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'Wanted' poster left at office of Utah Rep. Curtis

John Curtis Wanted Poster.jpg
Posted at 3:46 PM, Jan 14, 2021
and last updated 2021-01-14 18:35:52-05

WASHINGTON — Despite voting against the impeachment of President Donald Trump, someone taped a "wanted" poster to the office door of Utah Rep. John Curtis on Thursday.

The fake poster insinuated that Curtis was wanted for the crime of treason.

READ: Utah State Capitol to beef up security ahead of planned armed protests

During a television interview, Curtis showed the poster when asked "How do you feel today?"

"Well, this was dropped off at my office a few minutes ago," replied Curtis.

The poster claims Curtis is "wanted" for "resisting the true electoral victor Trump & willful failure to stand to object to the corrupt & vitiated states."

"This doesn’t make me fearful or angry, it makes me sad for the divisiveness in our country. I invite my colleagues and constituents alike to show civility and respect—especially when disagreeing. That is the only way we can heal as a nation." Curtis tweeted.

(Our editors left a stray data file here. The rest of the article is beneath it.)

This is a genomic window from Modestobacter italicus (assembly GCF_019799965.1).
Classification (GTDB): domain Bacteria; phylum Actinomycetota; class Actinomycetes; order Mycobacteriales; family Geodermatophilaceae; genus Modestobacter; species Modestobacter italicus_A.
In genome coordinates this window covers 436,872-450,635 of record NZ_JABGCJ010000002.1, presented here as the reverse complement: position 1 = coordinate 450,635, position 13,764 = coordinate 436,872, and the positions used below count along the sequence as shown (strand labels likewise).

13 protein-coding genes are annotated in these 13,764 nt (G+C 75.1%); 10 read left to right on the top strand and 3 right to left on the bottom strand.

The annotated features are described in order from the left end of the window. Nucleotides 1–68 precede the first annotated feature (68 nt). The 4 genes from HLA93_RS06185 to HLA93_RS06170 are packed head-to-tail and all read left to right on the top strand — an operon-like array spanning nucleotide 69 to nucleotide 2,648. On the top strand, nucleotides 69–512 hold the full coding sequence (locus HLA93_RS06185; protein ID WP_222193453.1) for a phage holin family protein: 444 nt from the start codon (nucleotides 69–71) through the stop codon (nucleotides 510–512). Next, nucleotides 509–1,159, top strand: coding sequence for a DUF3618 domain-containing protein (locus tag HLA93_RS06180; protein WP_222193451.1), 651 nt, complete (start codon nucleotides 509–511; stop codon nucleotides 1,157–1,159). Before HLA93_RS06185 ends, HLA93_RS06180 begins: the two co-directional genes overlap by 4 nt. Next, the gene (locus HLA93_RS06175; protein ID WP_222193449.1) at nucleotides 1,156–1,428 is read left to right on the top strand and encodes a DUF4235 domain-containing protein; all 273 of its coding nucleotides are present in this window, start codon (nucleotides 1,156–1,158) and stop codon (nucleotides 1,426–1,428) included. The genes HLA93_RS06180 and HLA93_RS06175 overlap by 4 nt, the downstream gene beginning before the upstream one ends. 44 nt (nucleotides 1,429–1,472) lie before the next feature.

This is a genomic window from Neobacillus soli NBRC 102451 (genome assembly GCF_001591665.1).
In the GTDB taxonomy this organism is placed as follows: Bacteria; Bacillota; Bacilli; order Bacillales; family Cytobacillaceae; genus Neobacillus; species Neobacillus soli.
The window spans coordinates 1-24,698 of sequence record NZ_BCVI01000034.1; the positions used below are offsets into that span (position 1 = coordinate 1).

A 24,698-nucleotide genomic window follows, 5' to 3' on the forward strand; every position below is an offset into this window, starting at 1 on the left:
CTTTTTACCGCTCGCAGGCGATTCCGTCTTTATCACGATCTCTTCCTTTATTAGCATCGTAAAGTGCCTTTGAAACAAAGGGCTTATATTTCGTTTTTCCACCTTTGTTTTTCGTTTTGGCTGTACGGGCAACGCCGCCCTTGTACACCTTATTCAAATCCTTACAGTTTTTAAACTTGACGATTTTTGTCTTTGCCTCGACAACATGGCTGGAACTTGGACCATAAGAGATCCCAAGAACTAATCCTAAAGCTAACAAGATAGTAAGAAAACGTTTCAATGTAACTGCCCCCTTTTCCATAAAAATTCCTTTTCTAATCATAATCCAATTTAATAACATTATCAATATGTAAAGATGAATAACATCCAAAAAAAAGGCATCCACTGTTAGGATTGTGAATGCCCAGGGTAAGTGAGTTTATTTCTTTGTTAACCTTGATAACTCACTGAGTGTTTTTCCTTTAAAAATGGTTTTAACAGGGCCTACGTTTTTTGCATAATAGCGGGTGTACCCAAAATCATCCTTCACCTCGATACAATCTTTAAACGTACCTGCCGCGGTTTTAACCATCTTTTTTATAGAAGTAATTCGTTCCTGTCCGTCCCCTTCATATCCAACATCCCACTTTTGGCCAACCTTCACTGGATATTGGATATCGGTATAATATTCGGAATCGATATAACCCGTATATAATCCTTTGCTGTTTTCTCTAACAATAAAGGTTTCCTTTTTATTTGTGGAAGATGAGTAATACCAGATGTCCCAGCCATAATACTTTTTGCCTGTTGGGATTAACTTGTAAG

READ: Salt Lake City government building boarded up as precaution for violence

The poster heightens fears of continuing violence by Trump supporters who vilify anyone who did not attempt to keep the president in office. Curtis was with his colleagues in Washington D.C. last week when protesters breached security at the U.S. Capitol and led a riot that killed five people.

Curtis supported the impeachment process started after many believed Trump incited the violence, but voted against the resolution Wednesday along with 197 other Republicans. Despite the nay vote, Trump was still impeached, becoming the only president to suffer the fate twice in their administration.

Instead of impeachment, Curtis favored a resolution to simply censure Trump which accused the president of "attempting to unlawfully overturn" the presidential election and "violating his oath of office."

READ: Some GOP lawmakers ‘afraid for their lives’ if they vote to impeach, congressman says

Later Thursday, Curtis commented on social media that there are better ways to reach him than by placing a threatening poster on his office.

"Email, phone call, attending a town hall meeting, I promise there are better ways to voice your opinions with our office." tweeted Curtis.